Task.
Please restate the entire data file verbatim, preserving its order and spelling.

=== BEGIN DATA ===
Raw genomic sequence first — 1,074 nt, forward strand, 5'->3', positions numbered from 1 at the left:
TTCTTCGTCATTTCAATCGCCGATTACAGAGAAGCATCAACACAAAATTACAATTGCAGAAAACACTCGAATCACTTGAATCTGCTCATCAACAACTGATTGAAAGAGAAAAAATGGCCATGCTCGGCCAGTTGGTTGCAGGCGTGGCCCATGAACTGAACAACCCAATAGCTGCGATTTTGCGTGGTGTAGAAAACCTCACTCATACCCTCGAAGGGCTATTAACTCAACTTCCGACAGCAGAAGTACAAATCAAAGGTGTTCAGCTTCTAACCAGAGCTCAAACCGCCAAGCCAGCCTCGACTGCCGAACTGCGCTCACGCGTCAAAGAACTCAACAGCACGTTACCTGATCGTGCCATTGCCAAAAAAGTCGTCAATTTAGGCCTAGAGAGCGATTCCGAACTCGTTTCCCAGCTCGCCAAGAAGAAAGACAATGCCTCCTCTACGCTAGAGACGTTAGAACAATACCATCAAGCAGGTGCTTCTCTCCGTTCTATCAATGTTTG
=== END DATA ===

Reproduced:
Raw genomic sequence first — 1,074 nt, forward strand, 5'->3', positions numbered from 1 at the left:
TTCTTCGTCATTTCAATCGCCGATTACAGAGAAGCATCAACACAAAATTACAATTGCAGAAAACACTCGAATCACTTGAATCTGCTCATCAACAACTGATTGAAAGAGAAAAAATGGCCATGCTCGGCCAGTTGGTTGCAGGCGTGGCCCATGAACTGAACAACCCAATAGCTGCGATTTTGCGTGGTGTAGAAAACCTCACTCATACCCTCGAAGGGCTATTAACTCAACTTCCGACAGCAGAAGTACAAATCAAAGGTGTTCAGCTTCTAACCAGAGCTCAAACCGCCAAGCCAGCCTCGACTGCCGAACTGCGCTCACGCGTCAAAGAACTCAACAGCACGTTACCTGATCGTGCCATTGCCAAAAAAGTCGTCAATTTAGGCCTAGAGAGCGATTCCGAACTCGTTTCCCAGCTCGCCAAGAAGAAAGACAATGCCTCCTCTACGCTAGAGACGTTAGAACAATACCATCAAGCAGGTGCTTCTCTCCGTTCTATCAATGTTTG